Assemblywoman Sandy Galef is urging state action on legislation (A.1137/S.5005) which prohibits any person from smoking at a playground during the day when children under the age of twelve are present. Galef’s bill passed the Assembly on June 18th, 2009. Children are at risk for developing many health problems associated with inhaling second-hand smoke. Galef has also written to local municipalities of the 90th A.D. urging them to consider enacting their own no-smoking bans.
“The effects of second-hand smoke have proven dangerous to all who are surrounded by it, and especially harmful to children,” Galef said. “These children are still growing and the second-hand smoke they inhale is a danger to their physical and mental growth. Allowing smoking on playgrounds sends the wrong signal to our kids.”
Second-hand smoke has significant harmful effects on children, putting them at risk of severe respiratory diseases and often hinders the growth of their lungs. Effects of second-hand smoke can severely alter their health throughout their lifetimes, causing permanent damaging health defects. Childhood asthma rates have increased in children who had not previously displayed symptoms, decreasing their ability to participate in many physical activities and developing an active, healthy lifestyle. In addition the level of second-hand smoke a child is exposed to is directly proportional to the likelihood of the child becoming a smoker as an adolescent or an adult. Public opinion polls have consistently shown that the majority of Americans believe that second-hand smoke is harmful, and public policy has reflected these views.
“Commissioner Lipsman could not be here today because of a scheduling conflict, but he strongly supports Assemblywoman Galef’s bill to ban smoking at all parks and encourages all municipalities to pass local laws to prohibit smoking at parks,'' said Frank Guido, Assistant Commissioner for the Westchester County Department of Health. "One of the health department’s major objectives is to prevent the next generation from becoming addicted to tobacco. Prohibiting smoking at parks will certainly help, because parks will be one less public place where children will see adults smoking. This also will improve the air quality for infants, children, their parents and caregivers, inviting them to linger longer and exercise more in the fresh air.''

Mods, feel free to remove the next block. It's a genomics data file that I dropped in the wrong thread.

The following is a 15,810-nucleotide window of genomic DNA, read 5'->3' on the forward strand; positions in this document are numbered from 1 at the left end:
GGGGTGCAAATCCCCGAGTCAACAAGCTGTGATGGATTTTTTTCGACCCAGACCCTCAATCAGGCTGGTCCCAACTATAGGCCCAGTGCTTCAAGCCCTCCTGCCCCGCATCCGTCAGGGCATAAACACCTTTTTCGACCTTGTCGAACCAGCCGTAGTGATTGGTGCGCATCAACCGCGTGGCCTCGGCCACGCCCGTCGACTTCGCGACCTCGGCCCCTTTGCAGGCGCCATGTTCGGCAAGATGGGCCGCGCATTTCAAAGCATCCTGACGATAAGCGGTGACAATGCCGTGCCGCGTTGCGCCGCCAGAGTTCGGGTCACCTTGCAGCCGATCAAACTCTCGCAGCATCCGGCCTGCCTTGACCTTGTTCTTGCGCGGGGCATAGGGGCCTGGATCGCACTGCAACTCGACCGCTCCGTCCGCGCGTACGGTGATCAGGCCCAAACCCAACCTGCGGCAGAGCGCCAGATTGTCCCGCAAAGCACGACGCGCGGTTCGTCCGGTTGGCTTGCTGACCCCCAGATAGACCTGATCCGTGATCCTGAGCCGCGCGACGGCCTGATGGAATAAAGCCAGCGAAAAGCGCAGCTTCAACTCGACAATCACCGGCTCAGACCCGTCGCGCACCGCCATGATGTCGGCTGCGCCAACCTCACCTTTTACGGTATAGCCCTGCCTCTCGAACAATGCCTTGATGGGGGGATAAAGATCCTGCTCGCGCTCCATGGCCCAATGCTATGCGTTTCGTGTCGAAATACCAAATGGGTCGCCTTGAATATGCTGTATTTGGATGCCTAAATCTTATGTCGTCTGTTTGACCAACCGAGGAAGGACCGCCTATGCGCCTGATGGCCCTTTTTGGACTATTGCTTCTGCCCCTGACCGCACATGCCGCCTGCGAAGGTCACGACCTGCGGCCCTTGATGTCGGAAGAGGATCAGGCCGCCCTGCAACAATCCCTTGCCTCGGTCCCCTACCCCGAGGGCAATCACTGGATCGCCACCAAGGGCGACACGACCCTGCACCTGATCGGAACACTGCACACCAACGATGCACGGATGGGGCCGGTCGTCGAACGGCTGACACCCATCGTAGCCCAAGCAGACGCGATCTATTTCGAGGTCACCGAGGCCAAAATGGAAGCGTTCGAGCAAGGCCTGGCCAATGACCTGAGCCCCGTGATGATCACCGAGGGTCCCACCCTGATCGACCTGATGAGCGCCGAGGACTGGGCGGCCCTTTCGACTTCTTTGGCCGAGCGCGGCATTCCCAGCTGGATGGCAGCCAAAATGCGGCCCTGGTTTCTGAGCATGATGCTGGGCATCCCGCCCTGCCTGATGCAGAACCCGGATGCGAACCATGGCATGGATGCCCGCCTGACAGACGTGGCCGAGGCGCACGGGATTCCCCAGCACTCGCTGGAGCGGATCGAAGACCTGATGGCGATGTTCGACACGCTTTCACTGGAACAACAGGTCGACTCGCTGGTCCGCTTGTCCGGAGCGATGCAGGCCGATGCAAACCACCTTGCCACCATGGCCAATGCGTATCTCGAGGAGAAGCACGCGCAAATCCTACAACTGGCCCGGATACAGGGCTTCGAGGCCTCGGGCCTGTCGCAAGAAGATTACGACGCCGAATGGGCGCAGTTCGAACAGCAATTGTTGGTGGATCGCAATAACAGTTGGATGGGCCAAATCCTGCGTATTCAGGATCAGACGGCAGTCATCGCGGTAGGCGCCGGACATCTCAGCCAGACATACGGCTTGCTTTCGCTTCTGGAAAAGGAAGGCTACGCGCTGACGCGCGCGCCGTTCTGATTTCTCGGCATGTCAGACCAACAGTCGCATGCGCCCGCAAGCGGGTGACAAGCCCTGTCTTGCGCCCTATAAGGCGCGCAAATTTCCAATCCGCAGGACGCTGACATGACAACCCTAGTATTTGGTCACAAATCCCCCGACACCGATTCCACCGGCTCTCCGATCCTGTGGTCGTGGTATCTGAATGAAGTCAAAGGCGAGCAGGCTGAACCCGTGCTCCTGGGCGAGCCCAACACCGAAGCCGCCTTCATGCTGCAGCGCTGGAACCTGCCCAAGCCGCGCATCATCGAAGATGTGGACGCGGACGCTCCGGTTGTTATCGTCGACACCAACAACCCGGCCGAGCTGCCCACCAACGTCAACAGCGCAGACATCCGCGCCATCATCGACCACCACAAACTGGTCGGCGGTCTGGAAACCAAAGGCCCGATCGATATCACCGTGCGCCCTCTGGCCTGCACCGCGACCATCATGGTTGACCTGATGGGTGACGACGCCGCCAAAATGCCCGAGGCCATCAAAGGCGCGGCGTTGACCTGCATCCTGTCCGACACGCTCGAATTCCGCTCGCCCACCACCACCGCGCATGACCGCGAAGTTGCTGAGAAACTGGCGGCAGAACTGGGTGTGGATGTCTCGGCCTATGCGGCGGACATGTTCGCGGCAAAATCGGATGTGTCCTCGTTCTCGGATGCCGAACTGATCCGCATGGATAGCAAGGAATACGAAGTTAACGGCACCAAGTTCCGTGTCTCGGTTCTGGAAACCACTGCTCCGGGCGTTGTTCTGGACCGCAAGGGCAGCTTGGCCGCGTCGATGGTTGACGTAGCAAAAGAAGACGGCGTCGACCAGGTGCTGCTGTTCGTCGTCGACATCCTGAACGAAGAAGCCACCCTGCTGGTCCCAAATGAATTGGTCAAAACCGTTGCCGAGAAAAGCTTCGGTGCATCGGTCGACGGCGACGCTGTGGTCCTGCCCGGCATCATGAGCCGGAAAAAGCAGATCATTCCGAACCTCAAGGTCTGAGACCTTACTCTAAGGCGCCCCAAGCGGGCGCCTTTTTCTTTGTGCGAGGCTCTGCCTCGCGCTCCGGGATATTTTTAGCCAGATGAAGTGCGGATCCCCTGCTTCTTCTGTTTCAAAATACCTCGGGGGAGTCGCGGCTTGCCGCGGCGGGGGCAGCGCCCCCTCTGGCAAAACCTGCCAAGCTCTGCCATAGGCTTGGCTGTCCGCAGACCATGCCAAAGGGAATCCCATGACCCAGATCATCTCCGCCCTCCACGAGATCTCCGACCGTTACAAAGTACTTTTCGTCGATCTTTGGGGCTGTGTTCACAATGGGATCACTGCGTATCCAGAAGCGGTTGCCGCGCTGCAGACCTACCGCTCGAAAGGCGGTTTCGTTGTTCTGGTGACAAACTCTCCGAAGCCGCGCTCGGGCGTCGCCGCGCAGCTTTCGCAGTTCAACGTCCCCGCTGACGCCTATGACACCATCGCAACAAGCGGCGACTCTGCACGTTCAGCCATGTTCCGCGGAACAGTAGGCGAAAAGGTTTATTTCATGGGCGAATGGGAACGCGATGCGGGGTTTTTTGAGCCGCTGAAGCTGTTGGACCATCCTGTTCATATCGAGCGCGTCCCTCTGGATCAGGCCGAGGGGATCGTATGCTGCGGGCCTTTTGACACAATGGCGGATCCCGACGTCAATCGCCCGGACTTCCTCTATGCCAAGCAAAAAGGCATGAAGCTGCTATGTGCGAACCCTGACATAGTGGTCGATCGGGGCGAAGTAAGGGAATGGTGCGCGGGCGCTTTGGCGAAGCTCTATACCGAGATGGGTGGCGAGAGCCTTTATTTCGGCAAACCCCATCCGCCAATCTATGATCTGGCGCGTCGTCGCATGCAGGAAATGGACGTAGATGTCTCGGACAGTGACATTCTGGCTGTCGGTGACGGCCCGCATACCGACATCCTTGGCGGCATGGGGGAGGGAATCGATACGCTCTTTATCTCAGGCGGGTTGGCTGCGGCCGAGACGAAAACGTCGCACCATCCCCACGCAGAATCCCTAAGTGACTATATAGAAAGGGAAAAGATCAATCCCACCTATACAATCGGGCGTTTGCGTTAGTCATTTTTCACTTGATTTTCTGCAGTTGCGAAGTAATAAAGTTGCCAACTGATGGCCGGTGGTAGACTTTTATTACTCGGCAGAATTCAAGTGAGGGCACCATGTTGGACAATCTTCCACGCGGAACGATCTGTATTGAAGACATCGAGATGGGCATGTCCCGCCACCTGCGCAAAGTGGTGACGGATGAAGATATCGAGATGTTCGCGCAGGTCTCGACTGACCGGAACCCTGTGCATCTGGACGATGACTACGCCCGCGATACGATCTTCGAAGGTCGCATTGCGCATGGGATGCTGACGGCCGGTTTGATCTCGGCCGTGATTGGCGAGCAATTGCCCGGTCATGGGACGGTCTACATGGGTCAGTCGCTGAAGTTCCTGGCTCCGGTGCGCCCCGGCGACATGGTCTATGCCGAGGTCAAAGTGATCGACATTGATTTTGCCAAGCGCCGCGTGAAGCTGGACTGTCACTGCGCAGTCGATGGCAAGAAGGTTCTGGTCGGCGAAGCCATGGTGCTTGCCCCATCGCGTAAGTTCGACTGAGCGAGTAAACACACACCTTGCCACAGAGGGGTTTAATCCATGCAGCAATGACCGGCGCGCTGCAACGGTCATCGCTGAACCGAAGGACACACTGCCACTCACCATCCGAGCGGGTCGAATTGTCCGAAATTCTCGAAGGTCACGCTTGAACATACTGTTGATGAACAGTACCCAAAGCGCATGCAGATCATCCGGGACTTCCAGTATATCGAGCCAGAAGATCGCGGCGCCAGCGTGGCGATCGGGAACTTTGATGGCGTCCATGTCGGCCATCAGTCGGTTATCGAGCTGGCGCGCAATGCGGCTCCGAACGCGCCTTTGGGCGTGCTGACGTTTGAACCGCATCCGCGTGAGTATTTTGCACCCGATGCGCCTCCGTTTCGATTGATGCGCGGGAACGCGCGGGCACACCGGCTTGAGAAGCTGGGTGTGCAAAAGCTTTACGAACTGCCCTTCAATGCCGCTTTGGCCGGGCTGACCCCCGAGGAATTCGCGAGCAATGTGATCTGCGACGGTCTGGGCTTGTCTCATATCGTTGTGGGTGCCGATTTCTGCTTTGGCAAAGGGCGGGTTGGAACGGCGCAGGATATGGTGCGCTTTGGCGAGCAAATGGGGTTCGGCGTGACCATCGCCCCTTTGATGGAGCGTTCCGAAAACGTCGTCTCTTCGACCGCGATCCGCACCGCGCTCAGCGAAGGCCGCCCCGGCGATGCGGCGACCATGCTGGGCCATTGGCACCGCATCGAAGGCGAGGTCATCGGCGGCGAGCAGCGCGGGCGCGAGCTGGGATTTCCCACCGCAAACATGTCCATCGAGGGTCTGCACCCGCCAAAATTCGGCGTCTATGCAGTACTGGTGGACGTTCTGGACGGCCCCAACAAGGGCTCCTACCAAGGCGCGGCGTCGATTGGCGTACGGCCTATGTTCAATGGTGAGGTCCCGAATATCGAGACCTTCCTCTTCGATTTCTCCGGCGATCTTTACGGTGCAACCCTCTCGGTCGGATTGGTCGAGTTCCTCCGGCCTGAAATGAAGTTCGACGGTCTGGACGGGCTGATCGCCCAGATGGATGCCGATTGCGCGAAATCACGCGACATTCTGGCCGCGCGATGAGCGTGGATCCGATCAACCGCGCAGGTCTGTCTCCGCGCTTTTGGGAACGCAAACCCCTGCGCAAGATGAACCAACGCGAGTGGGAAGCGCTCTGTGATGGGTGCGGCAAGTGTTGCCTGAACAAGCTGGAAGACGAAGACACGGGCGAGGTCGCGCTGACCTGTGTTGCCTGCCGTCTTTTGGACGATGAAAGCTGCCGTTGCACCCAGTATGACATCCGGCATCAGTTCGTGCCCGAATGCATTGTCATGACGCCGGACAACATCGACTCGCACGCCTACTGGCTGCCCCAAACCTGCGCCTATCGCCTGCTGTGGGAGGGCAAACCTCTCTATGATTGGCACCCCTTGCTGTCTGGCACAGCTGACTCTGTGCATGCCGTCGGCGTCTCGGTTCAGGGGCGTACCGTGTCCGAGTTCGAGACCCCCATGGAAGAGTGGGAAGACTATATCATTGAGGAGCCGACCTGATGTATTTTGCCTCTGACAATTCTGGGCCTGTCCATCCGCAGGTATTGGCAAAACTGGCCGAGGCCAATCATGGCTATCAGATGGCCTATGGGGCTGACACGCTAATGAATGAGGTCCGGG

“As women’s health care providers, we are proud to support this important piece of legislation,” said Scott D. Hayworth, MD, FACOG, Chair of the American College of Obstetricians and Gynecologists, District II in New York. “It is undeniable that the health effects of secondhand smoke exposure are dangerous. ACOG District II continues to support efforts to encourage smoking cessation and prevent young women from initiating smoking. This legislation is laudable and works to keep New York’s women and children healthy and safe.”
David Hannan, MD, MPA, MSSNY President said: "The Medical Society of The State of New York applauds Assemblywoman Galef for sponsoring Bill A1137, prohibiting smoking at playgrounds. The passage of this bill plays an important role in reducing the exposure to secondhand smoke in children. Second-hand smoke significantly affects children, and puts them at risk of severe respiratory diseases and compromises the growth of their lungs. Lower respiratory tract infections, such as bronchitis and pneumonia, are more prevalent in children who are exposed to second-hand smoke."
Robert Morrow, MD, NYSAFP Board Member said: “This legislation reflects our desire as an Academy to create a healthy, smoke-free society. We support it enthusiastically as a strong message of good health. After all, playgrounds are for play! We applaud parents who model healthy breathing habits. We strongly support the exclusion of smoking in public venues, which sends a strong message to our kids.”
Maureen Kenney, Director of POW’R Against Tobacco said: "Banning smoking in outdoor public places, especially where families gather, is an important step towards changing social norms and reducing the social modeling of smoking to children and youth."
Bill Burton, Westchester County Legislator said: “I support Sandy Galef's work to extend the prohibitions against smoking to playgrounds. Children and their families should have the opportunity to enjoy the fresh air and exercise available in our playgrounds uninhibited by second hand smoke.”
Catherine Borgia, Supervisor of the Town of Ossining said: “The Town of Ossining agrees with Assemblywoman Galef that public playgrounds should be safe, healthy places for our children to play. That is why we are currently considering a local law to ban smoking in the playground areas of Town parks, similar to legislation passed in other Westchester municipalities. We believe that giving our children a chance to grow up in the healthiest possible environment does a service to our entire community.”
“Children playing at a playground should not be subjected to these detrimental effects of smoking. I believe that prohibiting smokers from smoking at the playground while young, lively children play will help these children stay healthier by removing the harmful chemicals that pollute their air through tobacco products. Eliminating smoking at playgrounds creates a safe haven for children to have a fun, safe smoke-free environment,” concluded Galef.